suspect confronted, arrested
By CINDY SWIRKO
Gainesville Sun staff writer
Wednesday, January 10,
A suspected serial burglar was confronted by an
armed homeowner and chased by police, who eventually flushed him out of an
apartment crawl space and arrested him Tuesday morning.
James E. Grimes, 19, of Gainesville was charged
with four counts of burglary, one count of grand theft and one count of
resisting arrest without violence, Gainesville Police Cpl. James Jendzio said.
One of the homes Grimes is suspected of
burglarizing Tuesday morning, at 5620 NW 25th Terrace, is owned by Edward
Amsbury. Amsbury was working on his computer at the time.
"This guy was banging on the door, and I
ignored it because I had something to finish up," Amsbury said. "I
heard him going around the house rattling windows and doors. I got my firearm
and called police. He started crawling in (the kitchen window) before police
"I said, 'That's far enough' and stuck a
gun in his face from about 8 feet away. He slowly slithered out the window and
Grimes later was arrested after he ran from
police into an apartment at Pine Ridge and hid in the crawl space.
"We gave him orders to come down. He
wouldn't," Jendzio said. "We were preparing to gas the crawl space. He
decided the better option was to come down."
Tuesday's burglaries lengthen the list that
have occurred in Northwood Pines, Northwood Oaks and Pine Ridge north of NW 53rd
Gainesville Police Officer Elizabeth Ham said
more than 25 burglaries have been reported since October. Two neighborhood
burglaries were reported Tuesday morning. Jendzio said Grimes has previous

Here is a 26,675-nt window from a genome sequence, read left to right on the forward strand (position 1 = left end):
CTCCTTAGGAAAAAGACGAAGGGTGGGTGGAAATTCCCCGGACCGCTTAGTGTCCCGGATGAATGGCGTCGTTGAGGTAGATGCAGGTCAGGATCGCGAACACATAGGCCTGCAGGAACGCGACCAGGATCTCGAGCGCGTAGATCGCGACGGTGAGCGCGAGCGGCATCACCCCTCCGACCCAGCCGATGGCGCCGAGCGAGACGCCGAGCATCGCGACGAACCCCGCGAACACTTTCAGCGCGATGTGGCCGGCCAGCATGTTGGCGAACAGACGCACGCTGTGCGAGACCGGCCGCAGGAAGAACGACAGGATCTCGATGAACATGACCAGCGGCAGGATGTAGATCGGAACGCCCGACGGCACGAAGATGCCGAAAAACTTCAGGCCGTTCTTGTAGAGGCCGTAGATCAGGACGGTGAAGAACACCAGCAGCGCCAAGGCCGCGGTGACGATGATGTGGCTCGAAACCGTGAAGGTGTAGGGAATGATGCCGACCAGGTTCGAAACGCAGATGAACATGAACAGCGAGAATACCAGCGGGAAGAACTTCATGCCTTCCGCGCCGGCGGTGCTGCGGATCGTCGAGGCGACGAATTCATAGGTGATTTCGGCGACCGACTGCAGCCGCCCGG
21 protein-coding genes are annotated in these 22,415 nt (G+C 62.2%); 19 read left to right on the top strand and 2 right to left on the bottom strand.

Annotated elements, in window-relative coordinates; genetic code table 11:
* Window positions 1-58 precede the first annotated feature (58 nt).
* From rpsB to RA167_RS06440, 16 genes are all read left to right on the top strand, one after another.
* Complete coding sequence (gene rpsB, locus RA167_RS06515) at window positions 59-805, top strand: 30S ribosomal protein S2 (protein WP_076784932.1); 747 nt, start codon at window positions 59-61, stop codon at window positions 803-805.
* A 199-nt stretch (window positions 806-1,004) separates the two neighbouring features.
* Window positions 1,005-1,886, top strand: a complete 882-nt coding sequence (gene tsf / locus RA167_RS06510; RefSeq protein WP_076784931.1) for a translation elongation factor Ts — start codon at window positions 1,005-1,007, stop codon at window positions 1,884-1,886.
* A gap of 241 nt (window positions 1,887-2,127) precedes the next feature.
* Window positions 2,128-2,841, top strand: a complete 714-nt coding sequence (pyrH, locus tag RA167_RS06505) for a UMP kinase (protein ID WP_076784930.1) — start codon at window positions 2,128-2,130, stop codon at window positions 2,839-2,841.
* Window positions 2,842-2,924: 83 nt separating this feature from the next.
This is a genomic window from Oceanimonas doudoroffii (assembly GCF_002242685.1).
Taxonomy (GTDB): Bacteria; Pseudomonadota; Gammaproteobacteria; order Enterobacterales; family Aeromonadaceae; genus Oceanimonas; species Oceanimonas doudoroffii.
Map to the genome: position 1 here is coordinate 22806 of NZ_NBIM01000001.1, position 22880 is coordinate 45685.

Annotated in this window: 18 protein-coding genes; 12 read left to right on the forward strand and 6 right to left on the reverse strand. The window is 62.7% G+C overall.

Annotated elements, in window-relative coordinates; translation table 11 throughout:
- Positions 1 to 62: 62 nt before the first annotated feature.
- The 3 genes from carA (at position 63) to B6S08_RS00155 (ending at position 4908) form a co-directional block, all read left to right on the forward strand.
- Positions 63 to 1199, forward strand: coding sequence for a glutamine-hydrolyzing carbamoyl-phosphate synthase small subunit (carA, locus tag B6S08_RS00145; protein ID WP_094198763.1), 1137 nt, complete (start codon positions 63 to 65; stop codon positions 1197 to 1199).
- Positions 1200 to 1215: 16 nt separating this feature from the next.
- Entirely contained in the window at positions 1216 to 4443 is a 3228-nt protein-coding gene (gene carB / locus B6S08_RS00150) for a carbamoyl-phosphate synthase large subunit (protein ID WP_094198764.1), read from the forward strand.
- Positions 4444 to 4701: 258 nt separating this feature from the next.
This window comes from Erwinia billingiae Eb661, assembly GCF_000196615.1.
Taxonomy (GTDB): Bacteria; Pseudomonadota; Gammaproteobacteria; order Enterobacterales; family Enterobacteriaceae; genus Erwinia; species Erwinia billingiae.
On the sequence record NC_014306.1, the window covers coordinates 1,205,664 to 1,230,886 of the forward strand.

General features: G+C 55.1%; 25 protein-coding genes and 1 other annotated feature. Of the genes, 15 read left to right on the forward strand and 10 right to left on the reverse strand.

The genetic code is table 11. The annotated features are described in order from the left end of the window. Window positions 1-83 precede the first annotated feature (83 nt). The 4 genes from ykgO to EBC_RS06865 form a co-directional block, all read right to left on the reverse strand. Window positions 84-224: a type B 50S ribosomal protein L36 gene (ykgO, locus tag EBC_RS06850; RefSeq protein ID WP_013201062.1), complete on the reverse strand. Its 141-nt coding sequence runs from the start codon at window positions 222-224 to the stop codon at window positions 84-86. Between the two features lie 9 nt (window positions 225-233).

burglary arrests. Jendzio spotted Grimes walking near 5900 NW 23rd Terrace about
an hour after the Amsbury burglary.
"I stopped him and told him he was under
arrest. He took off running," Jendzio said. "He found an apartment
window that was unlocked. He opened it and jumped in. We were fortunate the
citizens pointed out the window he got into. We located the suspect in the crawl
Jewelry taken from one of the morning
burglaries was found in the crawl space.
Jendzio said the burglaries have followed a
pattern. They happen during the day with the culprit knocking on the front door
to learn if anyone is home. If not, he breaks in through a back window or door.
Cash, jewelry and other valuables that can be concealed in pockets are taken,
Jendzio said. Bulkier items such as electronics are left behind.
Ham, a crime prevention specialist, said the
northwest burglars would move to different areas depending on the activities of
neighborhood crime watch groups. When a group started neighborhood walks and
patrols, burglars moved to a different area nearby.
Neighbors who are home during the day can be
especially helpful in stemming the daytime burglaries, Ham said.
"They can help watch the neighborhood, and
if they see anything suspicious, call in right away with as much information as
they can," Ham said.
Cindy Swirko can be reached at 374-5024 or email@example.com.
NOTICE: In accordance with Title 17 U.S.C.
Section 107, this material is distributed, without profit, for research or
educational purposes. We do our best, as well, to give credit to the original
news source who published these Guns Save Lives stories out of respect and
appreciation for their willingness to spread the word that Guns Save Lives. God
Bless the Americans that publish these stories - for assisting Americans in
hearing the truth.